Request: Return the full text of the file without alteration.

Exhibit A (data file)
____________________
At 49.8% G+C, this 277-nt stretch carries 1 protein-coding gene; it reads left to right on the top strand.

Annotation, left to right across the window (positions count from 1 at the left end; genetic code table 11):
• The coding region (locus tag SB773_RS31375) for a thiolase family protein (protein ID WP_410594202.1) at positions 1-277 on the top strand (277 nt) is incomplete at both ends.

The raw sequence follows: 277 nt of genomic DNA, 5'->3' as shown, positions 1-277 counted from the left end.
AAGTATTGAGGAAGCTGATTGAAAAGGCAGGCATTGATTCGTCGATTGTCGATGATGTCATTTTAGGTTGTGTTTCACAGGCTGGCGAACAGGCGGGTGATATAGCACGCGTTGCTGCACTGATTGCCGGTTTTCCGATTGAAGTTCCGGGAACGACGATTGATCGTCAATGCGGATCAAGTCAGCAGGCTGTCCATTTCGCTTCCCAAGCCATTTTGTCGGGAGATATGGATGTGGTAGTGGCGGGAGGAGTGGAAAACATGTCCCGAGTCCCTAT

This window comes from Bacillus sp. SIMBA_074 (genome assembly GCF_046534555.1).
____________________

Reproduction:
At 49.8% G+C, this 277-nt stretch carries 1 protein-coding gene; it reads left to right on the top strand.

Annotation, left to right across the window (positions count from 1 at the left end; genetic code table 11):
• The coding region (locus tag SB773_RS31375) for a thiolase family protein (protein ID WP_410594202.1) at positions 1-277 on the top strand (277 nt) is incomplete at both ends.

The raw sequence follows: 277 nt of genomic DNA, 5'->3' as shown, positions 1-277 counted from the left end.
AAGTATTGAGGAAGCTGATTGAAAAGGCAGGCATTGATTCGTCGATTGTCGATGATGTCATTTTAGGTTGTGTTTCACAGGCTGGCGAACAGGCGGGTGATATAGCACGCGTTGCTGCACTGATTGCCGGTTTTCCGATTGAAGTTCCGGGAACGACGATTGATCGTCAATGCGGATCAAGTCAGCAGGCTGTCCATTTCGCTTCCCAAGCCATTTTGTCGGGAGATATGGATGTGGTAGTGGCGGGAGGAGTGGAAAACATGTCCCGAGTCCCTAT

This window comes from Bacillus sp. SIMBA_074 (genome assembly GCF_046534555.1).